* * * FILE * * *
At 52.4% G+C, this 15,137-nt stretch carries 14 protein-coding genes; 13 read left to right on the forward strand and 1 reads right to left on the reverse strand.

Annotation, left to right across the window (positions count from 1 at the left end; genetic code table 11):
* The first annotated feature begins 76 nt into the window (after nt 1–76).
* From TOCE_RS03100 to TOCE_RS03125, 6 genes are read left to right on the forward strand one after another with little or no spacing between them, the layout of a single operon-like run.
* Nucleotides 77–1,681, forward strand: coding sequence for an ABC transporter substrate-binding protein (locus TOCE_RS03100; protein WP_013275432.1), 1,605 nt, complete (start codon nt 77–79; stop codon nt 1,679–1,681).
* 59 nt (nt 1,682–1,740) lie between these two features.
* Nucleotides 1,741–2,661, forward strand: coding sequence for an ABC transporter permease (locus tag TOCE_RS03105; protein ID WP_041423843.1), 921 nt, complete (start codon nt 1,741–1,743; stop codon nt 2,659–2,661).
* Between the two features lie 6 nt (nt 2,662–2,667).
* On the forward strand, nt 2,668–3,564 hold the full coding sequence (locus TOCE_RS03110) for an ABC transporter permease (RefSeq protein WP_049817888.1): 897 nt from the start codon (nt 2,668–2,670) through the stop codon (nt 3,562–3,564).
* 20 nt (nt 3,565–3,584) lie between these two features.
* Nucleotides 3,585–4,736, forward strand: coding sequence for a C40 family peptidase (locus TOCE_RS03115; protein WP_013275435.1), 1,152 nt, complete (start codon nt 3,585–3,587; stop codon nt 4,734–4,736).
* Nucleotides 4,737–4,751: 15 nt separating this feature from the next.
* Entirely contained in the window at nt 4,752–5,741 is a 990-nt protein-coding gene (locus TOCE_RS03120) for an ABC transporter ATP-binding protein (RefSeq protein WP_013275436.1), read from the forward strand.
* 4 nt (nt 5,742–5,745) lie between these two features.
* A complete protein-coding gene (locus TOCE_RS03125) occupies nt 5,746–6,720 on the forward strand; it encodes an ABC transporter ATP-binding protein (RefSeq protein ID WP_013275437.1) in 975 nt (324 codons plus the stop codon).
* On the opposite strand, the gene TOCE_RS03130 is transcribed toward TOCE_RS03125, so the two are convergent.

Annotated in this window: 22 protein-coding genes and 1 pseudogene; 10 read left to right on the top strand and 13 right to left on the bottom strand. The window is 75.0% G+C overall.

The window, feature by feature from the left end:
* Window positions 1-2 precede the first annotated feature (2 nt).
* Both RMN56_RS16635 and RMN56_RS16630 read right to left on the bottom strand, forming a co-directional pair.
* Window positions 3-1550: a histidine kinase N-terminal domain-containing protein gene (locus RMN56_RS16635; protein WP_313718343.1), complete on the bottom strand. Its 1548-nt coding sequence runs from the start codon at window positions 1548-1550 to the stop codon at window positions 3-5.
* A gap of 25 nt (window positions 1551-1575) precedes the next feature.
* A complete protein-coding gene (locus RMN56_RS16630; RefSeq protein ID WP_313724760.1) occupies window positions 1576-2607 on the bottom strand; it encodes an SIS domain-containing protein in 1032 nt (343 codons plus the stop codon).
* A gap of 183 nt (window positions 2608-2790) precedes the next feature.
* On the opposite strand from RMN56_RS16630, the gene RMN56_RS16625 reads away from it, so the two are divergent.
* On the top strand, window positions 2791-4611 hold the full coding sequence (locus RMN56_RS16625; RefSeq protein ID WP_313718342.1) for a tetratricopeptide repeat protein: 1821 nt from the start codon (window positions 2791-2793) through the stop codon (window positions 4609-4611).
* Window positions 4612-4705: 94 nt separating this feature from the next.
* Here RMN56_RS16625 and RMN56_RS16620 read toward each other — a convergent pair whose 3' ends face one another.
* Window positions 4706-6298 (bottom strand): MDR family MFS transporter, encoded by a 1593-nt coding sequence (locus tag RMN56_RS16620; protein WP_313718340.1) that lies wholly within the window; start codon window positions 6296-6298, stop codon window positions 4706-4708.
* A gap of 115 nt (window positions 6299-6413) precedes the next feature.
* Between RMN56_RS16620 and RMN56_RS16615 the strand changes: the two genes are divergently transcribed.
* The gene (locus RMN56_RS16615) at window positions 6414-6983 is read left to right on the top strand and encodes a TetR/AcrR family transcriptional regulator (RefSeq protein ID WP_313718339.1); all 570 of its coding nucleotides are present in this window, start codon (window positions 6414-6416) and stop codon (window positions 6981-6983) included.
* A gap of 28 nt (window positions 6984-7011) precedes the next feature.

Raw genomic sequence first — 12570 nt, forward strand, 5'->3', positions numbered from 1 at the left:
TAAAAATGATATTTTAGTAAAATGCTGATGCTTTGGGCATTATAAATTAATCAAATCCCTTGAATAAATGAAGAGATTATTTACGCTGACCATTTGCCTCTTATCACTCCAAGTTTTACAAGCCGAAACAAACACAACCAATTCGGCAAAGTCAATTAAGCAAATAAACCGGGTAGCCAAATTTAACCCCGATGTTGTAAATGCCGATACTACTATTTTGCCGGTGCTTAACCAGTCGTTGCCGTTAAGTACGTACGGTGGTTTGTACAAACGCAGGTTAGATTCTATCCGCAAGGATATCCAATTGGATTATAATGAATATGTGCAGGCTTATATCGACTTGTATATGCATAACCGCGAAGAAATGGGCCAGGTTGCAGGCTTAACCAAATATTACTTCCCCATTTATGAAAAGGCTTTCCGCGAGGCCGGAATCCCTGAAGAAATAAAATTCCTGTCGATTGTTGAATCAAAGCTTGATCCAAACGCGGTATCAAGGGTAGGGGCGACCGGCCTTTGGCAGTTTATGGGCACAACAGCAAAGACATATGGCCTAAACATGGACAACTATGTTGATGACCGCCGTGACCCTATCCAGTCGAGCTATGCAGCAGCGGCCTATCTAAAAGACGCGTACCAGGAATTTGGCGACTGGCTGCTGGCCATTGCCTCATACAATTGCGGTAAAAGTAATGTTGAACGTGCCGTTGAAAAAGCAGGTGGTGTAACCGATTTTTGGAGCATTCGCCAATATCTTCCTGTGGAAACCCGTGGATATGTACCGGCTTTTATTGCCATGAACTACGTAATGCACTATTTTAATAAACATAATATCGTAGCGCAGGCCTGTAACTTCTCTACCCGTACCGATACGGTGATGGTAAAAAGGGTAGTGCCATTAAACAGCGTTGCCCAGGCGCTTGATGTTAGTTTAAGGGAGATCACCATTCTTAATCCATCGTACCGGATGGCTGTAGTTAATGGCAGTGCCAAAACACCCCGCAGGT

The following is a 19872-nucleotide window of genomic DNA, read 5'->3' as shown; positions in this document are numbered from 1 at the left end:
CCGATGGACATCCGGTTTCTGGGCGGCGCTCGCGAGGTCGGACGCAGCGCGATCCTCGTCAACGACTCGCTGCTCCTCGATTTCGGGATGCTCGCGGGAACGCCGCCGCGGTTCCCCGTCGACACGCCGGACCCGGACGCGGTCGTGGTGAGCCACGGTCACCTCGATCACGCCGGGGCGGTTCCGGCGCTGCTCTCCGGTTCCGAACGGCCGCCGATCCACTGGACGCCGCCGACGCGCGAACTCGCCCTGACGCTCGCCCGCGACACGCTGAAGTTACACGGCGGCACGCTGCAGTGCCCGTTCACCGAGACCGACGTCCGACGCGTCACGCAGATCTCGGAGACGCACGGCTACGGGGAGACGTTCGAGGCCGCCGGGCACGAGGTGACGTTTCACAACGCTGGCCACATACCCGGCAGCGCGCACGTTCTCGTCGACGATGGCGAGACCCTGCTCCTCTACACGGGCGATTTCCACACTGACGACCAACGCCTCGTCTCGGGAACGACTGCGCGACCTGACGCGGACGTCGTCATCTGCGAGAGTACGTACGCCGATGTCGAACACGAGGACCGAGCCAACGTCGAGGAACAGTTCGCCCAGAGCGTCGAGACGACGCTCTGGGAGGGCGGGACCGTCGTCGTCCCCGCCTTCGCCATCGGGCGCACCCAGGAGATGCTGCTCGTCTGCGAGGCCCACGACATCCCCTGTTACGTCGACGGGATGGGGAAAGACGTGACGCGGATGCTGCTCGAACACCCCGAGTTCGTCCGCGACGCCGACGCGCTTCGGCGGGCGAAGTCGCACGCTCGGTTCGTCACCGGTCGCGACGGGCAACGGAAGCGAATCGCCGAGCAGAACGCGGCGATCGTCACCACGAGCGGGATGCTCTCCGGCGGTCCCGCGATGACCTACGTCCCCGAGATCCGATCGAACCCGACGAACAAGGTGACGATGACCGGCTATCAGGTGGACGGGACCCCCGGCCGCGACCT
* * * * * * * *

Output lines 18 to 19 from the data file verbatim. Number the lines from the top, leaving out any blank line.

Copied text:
The window, feature by feature from the left end:
* Window positions 1-2 precede the first annotated feature (2 nt).